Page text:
Island Climate Update 237 - June 2020
During May the NINO3.4 Index anomaly (in the central Pacific) for May was +0.01˚C, with upper oceanic heat content continuing to decrease across the equatorial Pacific. Anomalies were below average east of the International Dateline, suggestive of an ocean system that may be trending towards La Niña.
Rainfall and convection was above normal in the far western equatorial Pacific. This was associated with a mid month pulse of convective activity that generated two tropical cyclones in the Indian Ocean. Otherwise, the pattern was consistent with an ENSO neutral state.
Trade winds during May were stronger than normal across most of the equatorial Pacific, particularly in the east central part of the basin. This pattern is expected to continue over the next 1 2 months, likely leading to continued cooling in the west central Pacific.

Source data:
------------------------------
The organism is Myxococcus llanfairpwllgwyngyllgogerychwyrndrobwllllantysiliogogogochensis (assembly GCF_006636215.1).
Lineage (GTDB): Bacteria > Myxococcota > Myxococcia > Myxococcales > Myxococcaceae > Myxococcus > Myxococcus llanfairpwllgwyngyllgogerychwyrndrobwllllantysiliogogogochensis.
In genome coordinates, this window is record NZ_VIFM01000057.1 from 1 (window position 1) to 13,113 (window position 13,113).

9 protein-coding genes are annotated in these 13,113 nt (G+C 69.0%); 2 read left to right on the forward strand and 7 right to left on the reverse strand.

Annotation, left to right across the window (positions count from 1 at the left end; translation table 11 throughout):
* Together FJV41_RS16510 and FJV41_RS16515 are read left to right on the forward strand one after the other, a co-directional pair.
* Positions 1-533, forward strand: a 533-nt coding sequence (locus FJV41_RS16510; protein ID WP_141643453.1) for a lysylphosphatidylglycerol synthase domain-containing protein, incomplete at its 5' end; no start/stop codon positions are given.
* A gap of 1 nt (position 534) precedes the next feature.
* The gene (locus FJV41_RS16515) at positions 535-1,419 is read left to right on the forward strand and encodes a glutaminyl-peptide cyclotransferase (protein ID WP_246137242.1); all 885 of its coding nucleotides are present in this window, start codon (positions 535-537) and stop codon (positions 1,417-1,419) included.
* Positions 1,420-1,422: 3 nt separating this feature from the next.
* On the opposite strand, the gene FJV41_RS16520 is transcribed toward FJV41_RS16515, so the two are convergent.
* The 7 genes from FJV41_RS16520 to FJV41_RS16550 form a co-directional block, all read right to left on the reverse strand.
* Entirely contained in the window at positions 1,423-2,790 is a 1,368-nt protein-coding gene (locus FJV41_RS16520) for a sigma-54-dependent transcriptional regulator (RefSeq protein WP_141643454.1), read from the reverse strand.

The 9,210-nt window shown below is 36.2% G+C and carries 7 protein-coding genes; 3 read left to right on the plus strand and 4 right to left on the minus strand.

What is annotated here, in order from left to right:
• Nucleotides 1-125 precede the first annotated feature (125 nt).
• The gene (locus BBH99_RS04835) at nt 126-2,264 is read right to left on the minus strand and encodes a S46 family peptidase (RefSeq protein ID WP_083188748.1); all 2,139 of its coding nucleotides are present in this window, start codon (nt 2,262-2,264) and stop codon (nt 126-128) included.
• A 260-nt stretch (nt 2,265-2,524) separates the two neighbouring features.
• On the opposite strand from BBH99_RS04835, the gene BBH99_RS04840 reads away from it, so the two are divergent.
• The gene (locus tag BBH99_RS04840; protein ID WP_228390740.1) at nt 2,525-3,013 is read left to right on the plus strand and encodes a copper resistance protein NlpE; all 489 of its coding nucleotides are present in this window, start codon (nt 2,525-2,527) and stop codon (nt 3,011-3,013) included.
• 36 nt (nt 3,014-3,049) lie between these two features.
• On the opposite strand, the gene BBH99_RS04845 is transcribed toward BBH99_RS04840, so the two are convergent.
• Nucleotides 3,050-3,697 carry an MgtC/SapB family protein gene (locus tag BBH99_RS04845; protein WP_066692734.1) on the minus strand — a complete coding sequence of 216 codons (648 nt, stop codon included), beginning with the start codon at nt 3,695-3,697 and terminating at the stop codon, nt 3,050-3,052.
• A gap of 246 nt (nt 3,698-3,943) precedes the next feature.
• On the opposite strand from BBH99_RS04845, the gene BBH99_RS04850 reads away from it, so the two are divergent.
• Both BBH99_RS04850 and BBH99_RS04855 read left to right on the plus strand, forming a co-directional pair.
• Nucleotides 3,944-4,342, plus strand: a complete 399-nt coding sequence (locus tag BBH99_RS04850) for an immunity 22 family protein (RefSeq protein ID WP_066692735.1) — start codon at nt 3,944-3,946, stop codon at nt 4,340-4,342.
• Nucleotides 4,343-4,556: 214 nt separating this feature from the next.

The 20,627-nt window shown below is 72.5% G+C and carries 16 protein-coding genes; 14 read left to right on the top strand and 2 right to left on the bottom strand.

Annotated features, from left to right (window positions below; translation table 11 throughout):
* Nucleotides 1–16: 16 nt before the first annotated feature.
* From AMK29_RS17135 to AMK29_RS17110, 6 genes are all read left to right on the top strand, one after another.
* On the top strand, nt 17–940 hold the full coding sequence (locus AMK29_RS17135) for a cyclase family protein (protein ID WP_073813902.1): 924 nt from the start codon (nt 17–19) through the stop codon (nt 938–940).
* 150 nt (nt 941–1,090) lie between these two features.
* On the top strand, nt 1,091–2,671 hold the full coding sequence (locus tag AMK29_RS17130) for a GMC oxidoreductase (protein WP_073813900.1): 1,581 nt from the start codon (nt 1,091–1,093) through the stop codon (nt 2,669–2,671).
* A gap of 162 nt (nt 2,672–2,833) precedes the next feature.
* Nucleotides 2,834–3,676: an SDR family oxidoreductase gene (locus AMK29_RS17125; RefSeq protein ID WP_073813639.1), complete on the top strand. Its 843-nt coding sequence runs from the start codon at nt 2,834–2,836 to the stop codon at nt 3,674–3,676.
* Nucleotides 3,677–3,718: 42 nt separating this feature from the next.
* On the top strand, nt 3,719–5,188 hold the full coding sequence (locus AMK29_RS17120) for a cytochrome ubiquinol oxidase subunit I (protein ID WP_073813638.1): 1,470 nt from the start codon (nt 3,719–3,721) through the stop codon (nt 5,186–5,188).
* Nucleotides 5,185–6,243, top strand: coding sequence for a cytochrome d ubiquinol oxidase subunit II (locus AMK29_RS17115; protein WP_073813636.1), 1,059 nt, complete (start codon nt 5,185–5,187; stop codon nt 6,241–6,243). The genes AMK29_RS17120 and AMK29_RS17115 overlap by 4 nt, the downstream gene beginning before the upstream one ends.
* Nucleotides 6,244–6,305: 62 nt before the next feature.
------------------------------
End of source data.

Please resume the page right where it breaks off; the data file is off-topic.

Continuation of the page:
In the subsurface ocean, cooler than average temperatures continued to push eastward during May. Some surfacing of these cooler waters was evident in the central and eastern part of the basin. Subsurface anomalies decreased to 3 C near 100 m depth, a decrease of 1 2 C compared to April. This continues to give validity to the idea that oceanic La Niña conditions might arrive later in 2020 as some models suggest.
According to the consensus from international models, ENSO neutral conditions are most likely (71% chance) for the June August period. For the September November and December 2020 February 2021 periods, the probability for ENSO neutral conditions is 44% for both, with the probability for La Niña increasing to 31% by spring 2020.
Download the full report: Island Climate Update - June 2020